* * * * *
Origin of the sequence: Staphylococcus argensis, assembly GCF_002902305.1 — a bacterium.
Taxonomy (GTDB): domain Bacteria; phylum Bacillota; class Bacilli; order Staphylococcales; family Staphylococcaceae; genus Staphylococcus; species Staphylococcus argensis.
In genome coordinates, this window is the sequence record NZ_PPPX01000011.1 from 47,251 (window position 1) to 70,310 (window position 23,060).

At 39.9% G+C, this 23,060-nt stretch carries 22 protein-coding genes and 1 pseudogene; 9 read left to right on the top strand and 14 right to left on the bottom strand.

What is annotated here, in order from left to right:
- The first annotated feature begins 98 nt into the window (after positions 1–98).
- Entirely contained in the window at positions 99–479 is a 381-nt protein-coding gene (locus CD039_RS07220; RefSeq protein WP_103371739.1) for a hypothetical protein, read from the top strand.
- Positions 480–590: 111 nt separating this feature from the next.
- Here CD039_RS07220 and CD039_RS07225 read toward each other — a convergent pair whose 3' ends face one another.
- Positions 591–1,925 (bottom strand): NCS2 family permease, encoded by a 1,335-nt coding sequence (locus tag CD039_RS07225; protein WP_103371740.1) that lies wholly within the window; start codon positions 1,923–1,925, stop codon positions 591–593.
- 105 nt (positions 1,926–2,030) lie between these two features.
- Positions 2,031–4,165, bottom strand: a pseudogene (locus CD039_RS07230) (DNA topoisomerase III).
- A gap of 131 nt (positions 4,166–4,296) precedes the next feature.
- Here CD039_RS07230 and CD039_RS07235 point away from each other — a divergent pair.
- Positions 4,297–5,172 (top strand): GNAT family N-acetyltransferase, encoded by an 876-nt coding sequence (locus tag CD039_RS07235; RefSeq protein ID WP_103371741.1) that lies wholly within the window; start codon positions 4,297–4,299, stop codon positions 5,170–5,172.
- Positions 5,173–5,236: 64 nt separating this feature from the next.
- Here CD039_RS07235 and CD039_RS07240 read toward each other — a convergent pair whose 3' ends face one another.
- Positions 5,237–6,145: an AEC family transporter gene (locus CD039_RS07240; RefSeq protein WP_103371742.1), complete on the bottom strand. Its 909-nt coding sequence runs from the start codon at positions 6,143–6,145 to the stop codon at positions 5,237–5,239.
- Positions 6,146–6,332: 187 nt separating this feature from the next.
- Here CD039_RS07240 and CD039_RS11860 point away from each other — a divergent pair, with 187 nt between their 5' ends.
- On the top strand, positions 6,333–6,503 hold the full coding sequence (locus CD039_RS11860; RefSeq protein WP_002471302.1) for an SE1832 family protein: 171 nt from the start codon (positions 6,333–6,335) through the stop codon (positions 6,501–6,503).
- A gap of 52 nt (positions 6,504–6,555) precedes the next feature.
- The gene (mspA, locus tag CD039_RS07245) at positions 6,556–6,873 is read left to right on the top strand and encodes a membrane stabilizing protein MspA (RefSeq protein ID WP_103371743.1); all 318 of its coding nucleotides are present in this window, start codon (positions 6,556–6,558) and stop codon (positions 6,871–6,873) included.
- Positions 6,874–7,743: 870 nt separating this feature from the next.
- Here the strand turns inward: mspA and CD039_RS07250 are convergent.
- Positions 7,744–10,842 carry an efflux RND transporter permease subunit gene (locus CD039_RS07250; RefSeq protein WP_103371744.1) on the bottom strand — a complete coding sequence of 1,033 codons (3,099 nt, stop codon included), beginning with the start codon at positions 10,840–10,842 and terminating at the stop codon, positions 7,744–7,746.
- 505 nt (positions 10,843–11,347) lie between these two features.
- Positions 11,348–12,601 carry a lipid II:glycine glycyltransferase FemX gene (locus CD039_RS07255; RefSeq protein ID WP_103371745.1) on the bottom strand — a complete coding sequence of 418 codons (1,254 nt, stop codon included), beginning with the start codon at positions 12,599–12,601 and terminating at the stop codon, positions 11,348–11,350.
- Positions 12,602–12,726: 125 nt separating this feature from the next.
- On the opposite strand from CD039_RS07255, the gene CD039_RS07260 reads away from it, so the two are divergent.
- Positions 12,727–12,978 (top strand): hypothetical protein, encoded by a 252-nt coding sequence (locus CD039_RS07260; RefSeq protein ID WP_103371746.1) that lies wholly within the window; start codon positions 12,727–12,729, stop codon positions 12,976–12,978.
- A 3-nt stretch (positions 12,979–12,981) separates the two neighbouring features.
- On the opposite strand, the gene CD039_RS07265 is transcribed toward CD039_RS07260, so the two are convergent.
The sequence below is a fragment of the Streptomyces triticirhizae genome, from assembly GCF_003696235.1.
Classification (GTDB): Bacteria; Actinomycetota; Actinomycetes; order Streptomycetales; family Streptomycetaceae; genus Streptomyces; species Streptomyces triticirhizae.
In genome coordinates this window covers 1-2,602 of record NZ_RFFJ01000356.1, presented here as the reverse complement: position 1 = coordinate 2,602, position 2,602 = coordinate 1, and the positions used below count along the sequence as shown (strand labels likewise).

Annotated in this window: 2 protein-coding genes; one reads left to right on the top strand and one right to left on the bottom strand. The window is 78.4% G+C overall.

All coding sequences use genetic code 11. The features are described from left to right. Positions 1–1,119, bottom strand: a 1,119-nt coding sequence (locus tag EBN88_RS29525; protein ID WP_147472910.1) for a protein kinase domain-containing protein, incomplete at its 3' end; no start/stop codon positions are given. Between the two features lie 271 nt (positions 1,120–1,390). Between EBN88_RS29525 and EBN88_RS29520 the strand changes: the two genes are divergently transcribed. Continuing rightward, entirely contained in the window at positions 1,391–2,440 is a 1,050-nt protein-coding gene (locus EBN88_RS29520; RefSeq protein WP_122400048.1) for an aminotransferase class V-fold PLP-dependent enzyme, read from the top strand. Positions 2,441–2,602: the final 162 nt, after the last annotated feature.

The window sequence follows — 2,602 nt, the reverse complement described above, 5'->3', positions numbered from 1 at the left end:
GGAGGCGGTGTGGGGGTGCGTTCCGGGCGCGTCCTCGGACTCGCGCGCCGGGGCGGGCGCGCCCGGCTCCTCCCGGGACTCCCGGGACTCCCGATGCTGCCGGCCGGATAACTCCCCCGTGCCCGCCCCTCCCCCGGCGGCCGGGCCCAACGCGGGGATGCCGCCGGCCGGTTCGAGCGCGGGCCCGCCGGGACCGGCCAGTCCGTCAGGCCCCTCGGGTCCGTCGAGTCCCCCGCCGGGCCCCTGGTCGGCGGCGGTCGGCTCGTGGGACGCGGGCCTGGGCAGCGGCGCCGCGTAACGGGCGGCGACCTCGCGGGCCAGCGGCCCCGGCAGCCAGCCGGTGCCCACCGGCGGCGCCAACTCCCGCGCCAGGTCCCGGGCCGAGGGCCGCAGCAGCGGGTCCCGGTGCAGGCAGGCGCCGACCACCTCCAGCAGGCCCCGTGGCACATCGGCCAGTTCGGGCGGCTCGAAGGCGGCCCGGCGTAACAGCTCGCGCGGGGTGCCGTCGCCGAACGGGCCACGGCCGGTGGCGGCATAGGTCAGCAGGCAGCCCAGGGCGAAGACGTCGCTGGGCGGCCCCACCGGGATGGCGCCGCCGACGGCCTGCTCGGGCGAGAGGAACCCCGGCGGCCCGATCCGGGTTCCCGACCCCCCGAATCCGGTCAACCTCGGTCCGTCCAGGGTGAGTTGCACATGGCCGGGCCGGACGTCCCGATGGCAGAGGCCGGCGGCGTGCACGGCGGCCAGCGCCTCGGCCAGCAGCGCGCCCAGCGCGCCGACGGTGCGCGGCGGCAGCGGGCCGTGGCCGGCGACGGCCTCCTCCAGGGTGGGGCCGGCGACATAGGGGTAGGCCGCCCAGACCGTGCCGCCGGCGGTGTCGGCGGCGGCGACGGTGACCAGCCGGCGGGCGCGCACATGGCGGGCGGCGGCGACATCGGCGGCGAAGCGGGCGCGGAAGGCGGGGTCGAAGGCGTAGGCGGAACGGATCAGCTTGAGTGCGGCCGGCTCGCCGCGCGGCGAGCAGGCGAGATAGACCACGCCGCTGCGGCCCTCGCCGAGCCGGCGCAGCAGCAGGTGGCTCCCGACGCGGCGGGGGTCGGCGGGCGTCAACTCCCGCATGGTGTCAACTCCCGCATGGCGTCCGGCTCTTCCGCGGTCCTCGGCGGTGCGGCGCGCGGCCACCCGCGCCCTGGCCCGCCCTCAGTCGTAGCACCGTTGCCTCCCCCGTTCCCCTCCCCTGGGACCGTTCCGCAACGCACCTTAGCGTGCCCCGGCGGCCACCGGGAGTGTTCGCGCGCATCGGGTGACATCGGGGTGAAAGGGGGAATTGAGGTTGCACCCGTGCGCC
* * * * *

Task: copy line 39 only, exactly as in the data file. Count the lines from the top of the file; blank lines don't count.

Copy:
The window sequence follows — 2,602 nt, the reverse complement described above, 5'->3', positions numbered from 1 at the left end: